Christmas, the most ‘wonderful time of the year’ – and the most wasteful
Posted on: 13 December 2018
Householders across the county are being urged to think of the environment over the festive period and to take steps to ensure that Devon has a ‘green’ and pleasant Christmas.
Christmas might be the most ‘wonderful time of the year’ – but it’s also the most wasteful.
British households typically produce around 30 per cent more waste during the period, so it’s particularly important to recycle everything you can and plan your meals.
Using shiny or glittery paper for wrapping is very popular – unfortunately however it’s not great for the environment.
Foil-type paper can’t be recycled, and often matt coloured wrapping paper is laden with taped-on bows, ribbons so it can’t be recycled either.
Recycle Devon suggests that you try something different this year – why not use brown parcel paper with a coloured ribbon. It’s not only better for the environment but it will also look great.
It’s inevitable however that some wrapping paper and cardboard will be discarded – so please check your local recycling collection information at recycledevon.org to see if it includes wrapping paper.
Glass bottles and jars can be recycled again and again. If everyone in the UK recycled one more glass bottle it would stop nearly 4,000 cars worth of CO2 getting into our atmosphere.
Recycling six mince pie foil cases will save enough energy to watch an episode of your favourite Christmas Day TV soap.
Check recycledevon.org for where you can recycle your Christmas cards but even before recycling your cards, why not be ready for next year and make gift tags out of this year’s Christmas cards and then recycle the rest?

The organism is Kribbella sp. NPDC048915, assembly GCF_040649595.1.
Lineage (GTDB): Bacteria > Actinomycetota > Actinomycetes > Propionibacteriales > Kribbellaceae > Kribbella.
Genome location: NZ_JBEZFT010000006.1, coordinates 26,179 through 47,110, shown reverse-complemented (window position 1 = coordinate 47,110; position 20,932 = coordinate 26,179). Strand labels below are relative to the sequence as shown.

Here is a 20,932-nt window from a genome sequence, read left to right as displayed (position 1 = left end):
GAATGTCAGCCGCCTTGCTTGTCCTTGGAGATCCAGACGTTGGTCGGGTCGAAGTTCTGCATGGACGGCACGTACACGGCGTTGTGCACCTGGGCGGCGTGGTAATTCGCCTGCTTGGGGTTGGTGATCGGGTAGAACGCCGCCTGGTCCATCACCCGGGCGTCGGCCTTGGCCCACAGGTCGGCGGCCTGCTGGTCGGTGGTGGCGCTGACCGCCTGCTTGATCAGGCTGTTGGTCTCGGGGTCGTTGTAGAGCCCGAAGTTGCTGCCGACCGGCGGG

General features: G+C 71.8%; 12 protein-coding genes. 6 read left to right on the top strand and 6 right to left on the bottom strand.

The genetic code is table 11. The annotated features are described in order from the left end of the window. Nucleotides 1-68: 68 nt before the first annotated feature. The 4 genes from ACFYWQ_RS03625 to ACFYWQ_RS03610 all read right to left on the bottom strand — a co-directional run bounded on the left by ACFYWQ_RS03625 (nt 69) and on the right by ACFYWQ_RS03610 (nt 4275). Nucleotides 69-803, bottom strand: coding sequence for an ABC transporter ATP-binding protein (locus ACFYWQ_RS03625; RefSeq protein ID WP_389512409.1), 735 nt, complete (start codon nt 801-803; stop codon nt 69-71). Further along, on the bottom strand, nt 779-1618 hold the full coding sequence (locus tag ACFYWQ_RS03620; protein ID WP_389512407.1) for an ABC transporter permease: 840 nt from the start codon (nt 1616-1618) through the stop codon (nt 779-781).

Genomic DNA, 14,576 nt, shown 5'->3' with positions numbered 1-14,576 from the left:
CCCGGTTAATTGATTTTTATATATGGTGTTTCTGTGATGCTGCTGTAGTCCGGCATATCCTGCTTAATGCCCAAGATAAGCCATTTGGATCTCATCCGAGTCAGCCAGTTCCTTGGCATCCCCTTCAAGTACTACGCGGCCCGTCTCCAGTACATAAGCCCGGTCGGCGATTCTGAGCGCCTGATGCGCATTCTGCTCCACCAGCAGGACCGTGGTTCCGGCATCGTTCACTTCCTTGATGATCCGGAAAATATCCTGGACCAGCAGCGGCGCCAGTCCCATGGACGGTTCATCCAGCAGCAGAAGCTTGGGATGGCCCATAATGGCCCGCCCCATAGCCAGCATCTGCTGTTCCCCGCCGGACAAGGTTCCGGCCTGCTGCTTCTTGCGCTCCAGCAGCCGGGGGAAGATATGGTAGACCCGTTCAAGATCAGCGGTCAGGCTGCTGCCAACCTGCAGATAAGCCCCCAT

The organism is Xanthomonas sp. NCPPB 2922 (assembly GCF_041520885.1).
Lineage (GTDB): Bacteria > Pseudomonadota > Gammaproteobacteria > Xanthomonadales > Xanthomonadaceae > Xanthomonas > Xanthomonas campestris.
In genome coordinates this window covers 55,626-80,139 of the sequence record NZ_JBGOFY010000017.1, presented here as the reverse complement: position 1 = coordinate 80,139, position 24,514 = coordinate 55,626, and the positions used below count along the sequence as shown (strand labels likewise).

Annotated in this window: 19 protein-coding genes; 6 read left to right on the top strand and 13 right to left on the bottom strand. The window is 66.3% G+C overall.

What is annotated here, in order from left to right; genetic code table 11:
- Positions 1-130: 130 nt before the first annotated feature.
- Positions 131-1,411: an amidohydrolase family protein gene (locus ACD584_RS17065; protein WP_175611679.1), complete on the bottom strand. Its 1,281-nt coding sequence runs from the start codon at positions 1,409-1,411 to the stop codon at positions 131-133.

And if you’re having visitors to stay this Christmas, let them know where your recycling bins are and what goes in them.
Christmas lunch, New Year’s Eve celebrations and friends and family popping round all mean one thing – fridges and cupboards stocked with food and drink.
Unilever estimates that we throw away over four million Christmas dinners. That’s 263,000 turkeys, 740,000 slices of Christmas pudding, 11.3million roast potatoes and 17.2million Brussels sprouts.
Some simple, quick planning will mean that you have just the right amount of food for the festive period.
Click here for the party food planner which removes the guesswork by suggesting how much to cook.
And for food that doesn’t get eaten, you’d be amazed at how many foods you can freeze like cheese, leftover meat and bread.
If you’ve spotted something in the fridge that’s just about to go over its use by date, you’ll be able to extend its life by popping it in your festive friend – the freezer.
And while we might spend a little extra time getting ready for Christmas and New Year nights out, just remember that toiletries such as plastic shower gel and shampoo bottles can all be recycled.
For those of us that choose ‘real’ Christmas trees, they are 100% recyclable and can be shredded and composted at home or put out for collection via your local council or taken for composting to your nearest Household Waste and Recycling Centre.
When the festivities are over – with a mass of new gifts being given and received, there are bound to be clear outs of old furniture, clothing, and equipment that has been replaced by the new gifts you have received. Unwanted items can be repaired or passed on to someone else, check out the Reuse it section for local reuse and repair information in your area.
Councillor Andrea Davis, Devon County Council’s Cabinet Member for Infrastructure and Waste and the Chairman of the Devon Authorities Strategic Waste Committee said:
“Christmas time provides an excellent opportunity to recycle more.
Planning how much food is realistically needed helps reduce food waste, using all the recycling opportunities provided to Devon residents and thinking carefully how to dispose of items will make a difference .
“Together we can ensure that Devon enjoys a green and pleasant Christmas!”